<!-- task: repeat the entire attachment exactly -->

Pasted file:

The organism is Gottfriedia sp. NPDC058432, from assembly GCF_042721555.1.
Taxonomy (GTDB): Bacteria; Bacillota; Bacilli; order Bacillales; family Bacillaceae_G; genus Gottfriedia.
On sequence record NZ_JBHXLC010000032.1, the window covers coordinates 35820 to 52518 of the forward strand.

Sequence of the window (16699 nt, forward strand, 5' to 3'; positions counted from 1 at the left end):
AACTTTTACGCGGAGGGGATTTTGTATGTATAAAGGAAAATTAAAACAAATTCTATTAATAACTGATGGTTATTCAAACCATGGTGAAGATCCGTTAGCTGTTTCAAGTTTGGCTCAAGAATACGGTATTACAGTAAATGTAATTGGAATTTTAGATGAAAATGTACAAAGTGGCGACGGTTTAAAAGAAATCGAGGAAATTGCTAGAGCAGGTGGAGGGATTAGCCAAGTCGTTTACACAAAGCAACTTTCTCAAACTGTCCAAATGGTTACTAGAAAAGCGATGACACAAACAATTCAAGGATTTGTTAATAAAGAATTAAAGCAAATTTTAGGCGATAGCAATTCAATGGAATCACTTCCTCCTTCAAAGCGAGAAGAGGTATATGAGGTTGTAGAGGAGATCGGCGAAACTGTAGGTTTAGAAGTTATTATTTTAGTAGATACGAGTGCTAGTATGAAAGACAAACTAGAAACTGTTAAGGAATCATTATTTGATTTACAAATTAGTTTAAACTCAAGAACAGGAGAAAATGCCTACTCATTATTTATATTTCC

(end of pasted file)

The organism is Gottfriedia sp. NPDC058432, from assembly GCF_042721555.1.
Taxonomy (GTDB): Bacteria; Bacillota; Bacilli; order Bacillales; family Bacillaceae_G; genus Gottfriedia.
On sequence record NZ_JBHXLC010000032.1, the window covers coordinates 35820 to 52518 of the forward strand.

Sequence of the window (16699 nt, forward strand, 5' to 3'; positions counted from 1 at the left end):
AACTTTTACGCGGAGGGGATTTTGTATGTATAAAGGAAAATTAAAACAAATTCTATTAATAACTGATGGTTATTCAAACCATGGTGAAGATCCGTTAGCTGTTTCAAGTTTGGCTCAAGAATACGGTATTACAGTAAATGTAATTGGAATTTTAGATGAAAATGTACAAAGTGGCGACGGTTTAAAAGAAATCGAGGAAATTGCTAGAGCAGGTGGAGGGATTAGCCAAGTCGTTTACACAAAGCAACTTTCTCAAACTGTCCAAATGGTTACTAGAAAAGCGATGACACAAACAATTCAAGGATTTGTTAATAAAGAATTAAAGCAAATTTTAGGCGATAGCAATTCAATGGAATCACTTCCTCCTTCAAAGCGAGAAGAGGTATATGAGGTTGTAGAGGAGATCGGCGAAACTGTAGGTTTAGAAGTTATTATTTTAGTAGATACGAGTGCTAGTATGAAAGACAAACTAGAAACTGTTAAGGAATCATTATTTGATTTACAAATTAGTTTAAACTCAAGAACAGGAGAAAATGCCTACTCATTATTTATATTTCC